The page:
9.      R.P. Lano (1996). "Gravitational Meissner Effect". arXiv: hep-th/9603077.

10.  M. Agop, C. Gh. Buzea, B. Ciobanu (1999). "On Gravitational Shielding in Electromagnetic Fields". arXiv: physics/9911011.

11.  M. L. Ruggiero, A. Tartaglia. Gravitomagnetic effects. Nuovo Cim. 117B (2002) 743—768 ( gr-qc/0207065 ), формулы (24) и (26).

12.  Mashhoon, Gronwald, Lichtenegger (1999-12-08). "Gravitomagnetism and the Clock Effect". arXiv: General Relativity and Quantum Cosmology 9912027.

13.  Clark, S J; R W Tucker (2000). "Gauge symmetry and gravito-electromagnetism". Class. Quantum Grav. 17: 4125-4157.

14.   14.0 14.1 14.2 Fedosin, S.G. (1999), written at Perm, pages 544, Fizika i filosofiia podobiia ot preonov do metagalaktik, ISBN 5-8131-0012-1.

15.  Heaviside, Oliver, A gravitational and electromagnetic analogy. The Electrician, 1893.

16.  Fedosin S.G. Fizicheskie teorii i beskonechnaia vlozhennost’ materii. – Perm, 2009, 844 pages, Tabl. 21, Pic. 41, Ref. 289. ISBN 978-5-9901951-1-0. (in Russian).

17.  Naumenko Y.V. Unified Theory of Vector Fields (from Maxwell's electrodynamics to a unified field theory). Armavir, Armavir polygraph company, 2006. (In Russian)

18.  Alekseeva L.A. One biquaternionic model of electro-gravimagnetic field. Field analogs of Newton's laws. 11 Mar. 2007. (In Russian).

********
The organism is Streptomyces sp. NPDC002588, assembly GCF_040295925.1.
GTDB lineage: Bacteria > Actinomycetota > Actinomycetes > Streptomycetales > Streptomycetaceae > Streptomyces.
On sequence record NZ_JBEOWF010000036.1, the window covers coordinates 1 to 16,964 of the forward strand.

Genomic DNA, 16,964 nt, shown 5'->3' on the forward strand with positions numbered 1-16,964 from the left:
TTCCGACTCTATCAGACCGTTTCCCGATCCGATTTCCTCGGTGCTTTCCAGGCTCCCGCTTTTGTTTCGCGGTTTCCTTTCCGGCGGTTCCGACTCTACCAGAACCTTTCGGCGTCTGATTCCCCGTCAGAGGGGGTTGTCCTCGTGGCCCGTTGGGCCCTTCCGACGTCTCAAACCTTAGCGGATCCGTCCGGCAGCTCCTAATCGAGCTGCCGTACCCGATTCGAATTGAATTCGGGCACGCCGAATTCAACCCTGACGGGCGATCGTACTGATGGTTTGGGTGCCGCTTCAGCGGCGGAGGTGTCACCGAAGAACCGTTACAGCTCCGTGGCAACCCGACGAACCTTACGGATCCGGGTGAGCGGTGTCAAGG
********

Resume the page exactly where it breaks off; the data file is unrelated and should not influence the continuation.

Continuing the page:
19.  Myron W. Evans. Gravitational Poynting theorem: interaction of gravitation and electromagnetism. Paper 168. Alpha Institute for Advanced Studies (AIAS).

20.  Eugene Podkletnov and R. Nieminen. A Possibility of Gravitational Force Shielding by Bulk YBa2Cu3O7-x Superconductor, Physica C, 1992, pp. 441-443.

21.  E. Podkletnov and A.D. Levit. Gravitational shielding properties of composite bulk Y Ba2Cu3O7-x superconductor below 70 K under electro-magnetic field, Tampere University of Technology report MSU-chem, January 1995.

22.  M. Tajmar, et. al. Measurement of Gravitomagnetic and Acceleration Fields Around Rotating Superconductors. 17 October 2006.

23.  Fedosin S.G. Comments to the book: Fizicheskie teorii i beskonechnaia vlozhennost’ materii. – Perm, 2009, 844 pages, Tabl. 21, Pic. 41, Ref. 289. ISBN 978-5-9901951-1-0. (in Russian).